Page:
Blog for Postdocs / Phds, National Interest Waiver, Extraordinary Ability

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Questions about RFE for EB1A


My wife applied for a GC through the EB1A category, and we received a RFE. We need help, as we don’t know exactly how to address this RFE.

The problem is that we failed to reach one of the criteria that they require in the first part of their analysis.

We submitted documentation in order to support the following criteria:

(i) lesser nationally or internationally recognized prizes or awards

(iv) participation as a judge of the work of others in the same or an allied field of specialization
(v) original scientific, scholarly, (etc) contributions of major significance in the field
(vi) authorship of scholarly articles in the field, (etc) and publications
(ix) alien has commanded a high salary or other significantly high remuneration

In the RFE, it was stated that we meet the criterions IV and VI, so we met two criteria, and we’re missing just one.

This is what they told us about the other criteria:

(i) Documentation of the alien’s receipt of lesser nationally or internationally recognized prizes or awards for excellence in the field of endeavor

You wish to claim a scholarship, post-doctoral award, and YOUNG geneticist award, but we do not consider such honors nationally or internationally recognized prizes or awards for excellence in the field of endeavor, because they are given only to students or early career professionals in the field, inherently excluding established professionals who have already achieved excellence.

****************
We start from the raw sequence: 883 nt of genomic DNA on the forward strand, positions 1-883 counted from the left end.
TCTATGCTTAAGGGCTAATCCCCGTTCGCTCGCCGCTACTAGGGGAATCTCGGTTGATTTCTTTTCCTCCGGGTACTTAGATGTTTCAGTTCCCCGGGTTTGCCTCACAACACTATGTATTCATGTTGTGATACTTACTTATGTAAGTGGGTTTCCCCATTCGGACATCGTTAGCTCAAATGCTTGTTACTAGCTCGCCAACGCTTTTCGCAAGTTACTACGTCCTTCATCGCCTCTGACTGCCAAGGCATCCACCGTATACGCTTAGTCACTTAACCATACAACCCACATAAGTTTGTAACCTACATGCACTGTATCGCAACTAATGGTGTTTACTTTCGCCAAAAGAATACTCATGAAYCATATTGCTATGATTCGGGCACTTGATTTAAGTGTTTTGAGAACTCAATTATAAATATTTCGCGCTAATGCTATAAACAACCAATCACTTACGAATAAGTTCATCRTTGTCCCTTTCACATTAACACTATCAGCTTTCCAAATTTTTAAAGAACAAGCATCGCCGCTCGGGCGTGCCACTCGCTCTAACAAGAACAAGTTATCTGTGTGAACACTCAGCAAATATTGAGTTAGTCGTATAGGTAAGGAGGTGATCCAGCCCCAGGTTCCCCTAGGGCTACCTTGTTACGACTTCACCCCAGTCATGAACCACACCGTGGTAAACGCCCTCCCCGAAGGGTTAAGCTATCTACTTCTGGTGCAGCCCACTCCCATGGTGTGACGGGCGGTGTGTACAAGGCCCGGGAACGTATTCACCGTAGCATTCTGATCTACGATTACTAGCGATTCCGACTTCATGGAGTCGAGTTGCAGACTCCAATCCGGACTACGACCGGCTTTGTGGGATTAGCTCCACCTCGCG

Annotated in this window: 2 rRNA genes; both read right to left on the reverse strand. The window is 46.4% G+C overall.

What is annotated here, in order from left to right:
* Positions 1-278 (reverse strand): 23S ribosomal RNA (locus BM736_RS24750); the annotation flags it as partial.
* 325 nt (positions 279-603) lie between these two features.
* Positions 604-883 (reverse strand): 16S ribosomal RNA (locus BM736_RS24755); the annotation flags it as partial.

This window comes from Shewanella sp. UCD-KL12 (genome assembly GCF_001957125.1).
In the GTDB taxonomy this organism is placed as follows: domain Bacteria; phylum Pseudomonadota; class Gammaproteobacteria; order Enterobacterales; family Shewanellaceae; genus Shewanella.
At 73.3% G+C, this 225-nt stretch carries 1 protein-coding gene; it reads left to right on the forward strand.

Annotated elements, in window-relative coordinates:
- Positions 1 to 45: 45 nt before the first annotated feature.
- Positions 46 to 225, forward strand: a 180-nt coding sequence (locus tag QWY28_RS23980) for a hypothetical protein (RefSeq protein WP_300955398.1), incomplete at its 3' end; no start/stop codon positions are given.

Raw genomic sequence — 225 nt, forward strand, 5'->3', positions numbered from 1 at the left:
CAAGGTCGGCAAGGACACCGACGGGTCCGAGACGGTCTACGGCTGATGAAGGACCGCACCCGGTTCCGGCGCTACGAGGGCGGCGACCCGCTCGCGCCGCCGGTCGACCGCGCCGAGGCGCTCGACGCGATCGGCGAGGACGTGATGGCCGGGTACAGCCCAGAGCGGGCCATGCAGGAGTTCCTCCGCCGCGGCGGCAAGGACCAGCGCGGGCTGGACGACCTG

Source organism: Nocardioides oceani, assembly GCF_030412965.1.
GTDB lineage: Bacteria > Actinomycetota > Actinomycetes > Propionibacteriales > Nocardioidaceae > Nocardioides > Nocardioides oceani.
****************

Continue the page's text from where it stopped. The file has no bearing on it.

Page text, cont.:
(v) Evidence of the alien’s original scientific, scholarly, artistic, athletic, or business-related contributions of major significance in the field

You submitted letters of opinion and a record of your citatory history, but the evidence, while demonstrating original contributions, does not substantiate original contributions of “major significance” in a field whose very top scientists (according to Google Scholar) have garnered citations numbered well in the thousands.



(ix) Evidence that the alien has commanded a high salary or other significantly high remuneration for services, in relation to others in the field

You claim the criterion but submitted no evidence. Please note that to meet this criterion, your salary would reflect that of the very top scientists and professors in the field, not that of postdocs.



As noted, we ran into some issues.

The first criteria (i), we can understand. We came from a country where very few people get a bachelor’s degree, even less a masters, even less a PhD, and even more less can receive a scholarship. This is considered as a huge thing there. Anyway, she got some post-doctoral awards and even some prizes given to a “young geneticist”. USCIS claimed that those are not recognized as prizes of excellence, as “estabilished professionals” are excluded from those. However, once again, we’re talking about a poor country with very few people doing research. “Estabilished professionals” over there are very few, and they are mostly doing research together with those post-docs.

In the second criteria (v), they state that her citatory history is very short, whereas in her field of work the well-estabilished individuals garnered thousands of citations (she has a little over 300). We don’t know exactly how to address this. It may be true, but among her peers (in particular, the ones from our country), we understand that she has actually more citations than most of them.